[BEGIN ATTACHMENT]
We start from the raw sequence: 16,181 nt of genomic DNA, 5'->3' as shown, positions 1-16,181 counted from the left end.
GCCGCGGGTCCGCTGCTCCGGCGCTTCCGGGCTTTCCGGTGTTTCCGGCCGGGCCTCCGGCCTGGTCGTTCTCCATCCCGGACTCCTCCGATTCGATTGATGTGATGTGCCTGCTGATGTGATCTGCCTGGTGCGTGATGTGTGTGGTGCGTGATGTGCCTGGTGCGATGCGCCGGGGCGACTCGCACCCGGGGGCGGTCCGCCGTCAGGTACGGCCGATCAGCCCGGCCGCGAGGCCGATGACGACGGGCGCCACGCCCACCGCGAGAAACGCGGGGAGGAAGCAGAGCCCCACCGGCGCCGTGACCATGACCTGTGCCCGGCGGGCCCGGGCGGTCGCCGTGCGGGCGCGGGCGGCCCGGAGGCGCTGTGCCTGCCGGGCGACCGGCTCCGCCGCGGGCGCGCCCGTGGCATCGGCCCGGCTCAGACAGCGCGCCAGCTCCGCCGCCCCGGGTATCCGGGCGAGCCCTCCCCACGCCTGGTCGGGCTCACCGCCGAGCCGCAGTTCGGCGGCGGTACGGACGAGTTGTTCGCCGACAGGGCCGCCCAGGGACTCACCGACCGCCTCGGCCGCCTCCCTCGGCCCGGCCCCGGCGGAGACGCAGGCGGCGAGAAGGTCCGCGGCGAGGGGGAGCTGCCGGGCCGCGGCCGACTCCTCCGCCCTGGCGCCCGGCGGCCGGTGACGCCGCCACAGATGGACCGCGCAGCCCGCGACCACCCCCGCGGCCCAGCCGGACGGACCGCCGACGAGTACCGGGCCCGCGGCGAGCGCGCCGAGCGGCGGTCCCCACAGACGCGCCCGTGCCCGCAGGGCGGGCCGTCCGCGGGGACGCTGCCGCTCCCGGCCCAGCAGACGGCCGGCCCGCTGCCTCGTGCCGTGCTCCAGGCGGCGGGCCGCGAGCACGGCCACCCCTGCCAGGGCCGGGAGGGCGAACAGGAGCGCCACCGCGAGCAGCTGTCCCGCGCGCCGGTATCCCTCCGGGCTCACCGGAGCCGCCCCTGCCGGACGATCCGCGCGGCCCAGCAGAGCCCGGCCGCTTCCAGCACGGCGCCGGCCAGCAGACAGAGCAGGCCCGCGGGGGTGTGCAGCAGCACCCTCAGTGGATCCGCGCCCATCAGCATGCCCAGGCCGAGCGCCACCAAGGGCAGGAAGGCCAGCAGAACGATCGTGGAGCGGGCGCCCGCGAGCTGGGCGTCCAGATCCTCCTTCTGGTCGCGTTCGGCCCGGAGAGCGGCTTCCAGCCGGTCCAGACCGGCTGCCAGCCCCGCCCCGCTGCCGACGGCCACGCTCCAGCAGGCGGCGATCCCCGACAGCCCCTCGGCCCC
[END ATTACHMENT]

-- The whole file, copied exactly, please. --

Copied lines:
We start from the raw sequence: 16,181 nt of genomic DNA, 5'->3' as shown, positions 1-16,181 counted from the left end.
GCCGCGGGTCCGCTGCTCCGGCGCTTCCGGGCTTTCCGGTGTTTCCGGCCGGGCCTCCGGCCTGGTCGTTCTCCATCCCGGACTCCTCCGATTCGATTGATGTGATGTGCCTGCTGATGTGATCTGCCTGGTGCGTGATGTGTGTGGTGCGTGATGTGCCTGGTGCGATGCGCCGGGGCGACTCGCACCCGGGGGCGGTCCGCCGTCAGGTACGGCCGATCAGCCCGGCCGCGAGGCCGATGACGACGGGCGCCACGCCCACCGCGAGAAACGCGGGGAGGAAGCAGAGCCCCACCGGCGCCGTGACCATGACCTGTGCCCGGCGGGCCCGGGCGGTCGCCGTGCGGGCGCGGGCGGCCCGGAGGCGCTGTGCCTGCCGGGCGACCGGCTCCGCCGCGGGCGCGCCCGTGGCATCGGCCCGGCTCAGACAGCGCGCCAGCTCCGCCGCCCCGGGTATCCGGGCGAGCCCTCCCCACGCCTGGTCGGGCTCACCGCCGAGCCGCAGTTCGGCGGCGGTACGGACGAGTTGTTCGCCGACAGGGCCGCCCAGGGACTCACCGACCGCCTCGGCCGCCTCCCTCGGCCCGGCCCCGGCGGAGACGCAGGCGGCGAGAAGGTCCGCGGCGAGGGGGAGCTGCCGGGCCGCGGCCGACTCCTCCGCCCTGGCGCCCGGCGGCCGGTGACGCCGCCACAGATGGACCGCGCAGCCCGCGACCACCCCCGCGGCCCAGCCGGACGGACCGCCGACGAGTACCGGGCCCGCGGCGAGCGCGCCGAGCGGCGGTCCCCACAGACGCGCCCGTGCCCGCAGGGCGGGCCGTCCGCGGGGACGCTGCCGCTCCCGGCCCAGCAGACGGCCGGCCCGCTGCCTCGTGCCGTGCTCCAGGCGGCGGGCCGCGAGCACGGCCACCCCTGCCAGGGCCGGGAGGGCGAACAGGAGCGCCACCGCGAGCAGCTGTCCCGCGCGCCGGTATCCCTCCGGGCTCACCGGAGCCGCCCCTGCCGGACGATCCGCGCGGCCCAGCAGAGCCCGGCCGCTTCCAGCACGGCGCCGGCCAGCAGACAGAGCAGGCCCGCGGGGGTGTGCAGCAGCACCCTCAGTGGATCCGCGCCCATCAGCATGCCCAGGCCGAGCGCCACCAAGGGCAGGAAGGCCAGCAGAACGATCGTGGAGCGGGCGCCCGCGAGCTGGGCGTCCAGATCCTCCTTCTGGTCGCGTTCGGCCCGGAGAGCGGCTTCCAGCCGGTCCAGACCGGCTGCCAGCCCCGCCCCGCTGCCGACGGCCACGCTCCAGCAGGCGGCGATCCCCGACAGCCCCTCGGCCCC